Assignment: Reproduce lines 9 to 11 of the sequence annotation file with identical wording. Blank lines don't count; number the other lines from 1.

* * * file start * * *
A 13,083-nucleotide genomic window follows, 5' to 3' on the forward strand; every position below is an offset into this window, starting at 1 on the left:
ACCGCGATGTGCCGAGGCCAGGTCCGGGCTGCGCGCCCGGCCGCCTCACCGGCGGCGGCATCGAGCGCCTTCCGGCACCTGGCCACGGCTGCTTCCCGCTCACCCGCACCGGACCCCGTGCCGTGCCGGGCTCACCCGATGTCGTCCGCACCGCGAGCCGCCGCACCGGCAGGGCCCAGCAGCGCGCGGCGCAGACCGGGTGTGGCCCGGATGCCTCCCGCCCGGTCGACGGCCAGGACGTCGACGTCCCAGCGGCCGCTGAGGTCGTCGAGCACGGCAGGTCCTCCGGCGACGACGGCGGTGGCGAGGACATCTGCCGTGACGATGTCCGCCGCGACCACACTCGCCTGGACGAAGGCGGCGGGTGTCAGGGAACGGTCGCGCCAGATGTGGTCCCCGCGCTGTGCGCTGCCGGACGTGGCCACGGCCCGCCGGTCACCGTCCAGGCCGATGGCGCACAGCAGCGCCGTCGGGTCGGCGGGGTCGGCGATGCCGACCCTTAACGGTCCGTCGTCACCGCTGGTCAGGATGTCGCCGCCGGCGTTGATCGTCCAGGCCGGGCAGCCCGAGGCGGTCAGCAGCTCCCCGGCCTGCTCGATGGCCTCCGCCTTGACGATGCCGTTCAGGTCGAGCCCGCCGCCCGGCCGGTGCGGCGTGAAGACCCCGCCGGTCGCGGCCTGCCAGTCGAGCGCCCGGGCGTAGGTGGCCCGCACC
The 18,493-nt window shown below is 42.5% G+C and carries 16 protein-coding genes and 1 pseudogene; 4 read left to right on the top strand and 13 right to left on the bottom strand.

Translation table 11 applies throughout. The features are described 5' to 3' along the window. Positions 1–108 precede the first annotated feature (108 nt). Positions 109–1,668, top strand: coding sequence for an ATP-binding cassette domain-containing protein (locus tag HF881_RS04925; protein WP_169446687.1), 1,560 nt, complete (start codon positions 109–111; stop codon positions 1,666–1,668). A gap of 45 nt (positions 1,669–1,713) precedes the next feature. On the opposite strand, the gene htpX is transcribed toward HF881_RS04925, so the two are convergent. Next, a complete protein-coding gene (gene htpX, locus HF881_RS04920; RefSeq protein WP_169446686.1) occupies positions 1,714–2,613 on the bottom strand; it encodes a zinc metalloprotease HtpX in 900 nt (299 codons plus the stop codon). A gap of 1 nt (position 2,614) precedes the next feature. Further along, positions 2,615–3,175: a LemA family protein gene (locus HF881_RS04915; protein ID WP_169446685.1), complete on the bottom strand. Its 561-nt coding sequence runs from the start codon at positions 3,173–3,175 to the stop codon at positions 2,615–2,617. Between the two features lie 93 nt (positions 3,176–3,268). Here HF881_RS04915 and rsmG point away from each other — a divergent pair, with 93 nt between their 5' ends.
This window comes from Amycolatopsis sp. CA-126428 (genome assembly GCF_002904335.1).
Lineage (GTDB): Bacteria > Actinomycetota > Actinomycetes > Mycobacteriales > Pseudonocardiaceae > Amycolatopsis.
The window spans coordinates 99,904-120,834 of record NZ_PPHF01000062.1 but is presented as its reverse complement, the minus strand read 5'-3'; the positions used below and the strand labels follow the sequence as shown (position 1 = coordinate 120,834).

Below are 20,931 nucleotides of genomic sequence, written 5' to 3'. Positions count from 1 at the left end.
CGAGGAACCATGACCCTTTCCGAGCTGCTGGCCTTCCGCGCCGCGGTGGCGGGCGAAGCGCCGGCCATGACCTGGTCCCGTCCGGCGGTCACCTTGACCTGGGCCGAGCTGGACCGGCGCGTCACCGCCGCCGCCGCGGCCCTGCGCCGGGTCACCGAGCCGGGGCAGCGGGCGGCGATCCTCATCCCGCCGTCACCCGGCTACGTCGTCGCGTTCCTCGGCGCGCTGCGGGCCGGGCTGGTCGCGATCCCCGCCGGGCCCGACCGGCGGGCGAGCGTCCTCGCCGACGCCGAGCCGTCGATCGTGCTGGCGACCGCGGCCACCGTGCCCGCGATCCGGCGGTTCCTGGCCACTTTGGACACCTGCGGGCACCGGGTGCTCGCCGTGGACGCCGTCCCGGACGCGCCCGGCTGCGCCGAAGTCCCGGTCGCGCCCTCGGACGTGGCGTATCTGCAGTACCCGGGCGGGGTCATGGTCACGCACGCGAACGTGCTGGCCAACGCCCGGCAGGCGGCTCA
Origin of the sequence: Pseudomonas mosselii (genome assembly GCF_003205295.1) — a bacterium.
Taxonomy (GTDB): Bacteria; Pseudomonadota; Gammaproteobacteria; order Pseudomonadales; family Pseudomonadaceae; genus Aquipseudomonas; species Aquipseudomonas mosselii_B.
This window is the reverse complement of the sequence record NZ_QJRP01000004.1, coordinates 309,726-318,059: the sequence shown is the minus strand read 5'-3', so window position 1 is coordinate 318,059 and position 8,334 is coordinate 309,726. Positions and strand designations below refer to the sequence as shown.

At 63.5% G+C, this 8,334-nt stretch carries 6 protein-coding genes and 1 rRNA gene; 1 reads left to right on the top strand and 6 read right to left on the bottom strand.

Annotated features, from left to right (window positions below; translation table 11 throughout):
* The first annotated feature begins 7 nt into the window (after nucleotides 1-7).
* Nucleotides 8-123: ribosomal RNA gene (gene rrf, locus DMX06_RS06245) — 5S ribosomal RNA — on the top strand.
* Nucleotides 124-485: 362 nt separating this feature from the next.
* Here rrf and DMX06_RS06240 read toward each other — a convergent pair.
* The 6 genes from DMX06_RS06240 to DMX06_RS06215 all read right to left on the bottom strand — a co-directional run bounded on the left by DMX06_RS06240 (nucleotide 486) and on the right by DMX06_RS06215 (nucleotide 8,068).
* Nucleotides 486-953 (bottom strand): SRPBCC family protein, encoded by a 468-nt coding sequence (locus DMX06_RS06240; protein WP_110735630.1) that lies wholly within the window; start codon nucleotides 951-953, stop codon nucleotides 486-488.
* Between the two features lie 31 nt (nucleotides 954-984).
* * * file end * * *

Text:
CGAGGAACCATGACCCTTTCCGAGCTGCTGGCCTTCCGCGCCGCGGTGGCGGGCGAAGCGCCGGCCATGACCTGGTCCCGTCCGGCGGTCACCTTGACCTGGGCCGAGCTGGACCGGCGCGTCACCGCCGCCGCCGCGGCCCTGCGCCGGGTCACCGAGCCGGGGCAGCGGGCGGCGATCCTCATCCCGCCGTCACCCGGCTACGTCGTCGCGTTCCTCGGCGCGCTGCGGGCCGGGCTGGTCGCGATCCCCGCCGGGCCCGACCGGCGGGCGAGCGTCCTCGCCGACGCCGAGCCGTCGATCGTGCTGGCGACCGCGGCCACCGTGCCCGCGATCCGGCGGTTCCTGGCCACTTTGGACACCTGCGGGCACCGGGTGCTCGCCGTGGACGCCGTCCCGGACGCGCCCGGCTGCGCCGAAGTCCCGGTCGCGCCCTCGGACGTGGCGTATCTGCAGTACCCGGGCGGGGTCATGGTCACGCACGCGAACGTGCTGGCCAACGCCCGGCAGGCGGCTCA
Origin of the sequence: Pseudomonas mosselii (genome assembly GCF_003205295.1) — a bacterium.
Taxonomy (GTDB): Bacteria; Pseudomonadota; Gammaproteobacteria; order Pseudomonadales; family Pseudomonadaceae; genus Aquipseudomonas; species Aquipseudomonas mosselii_B.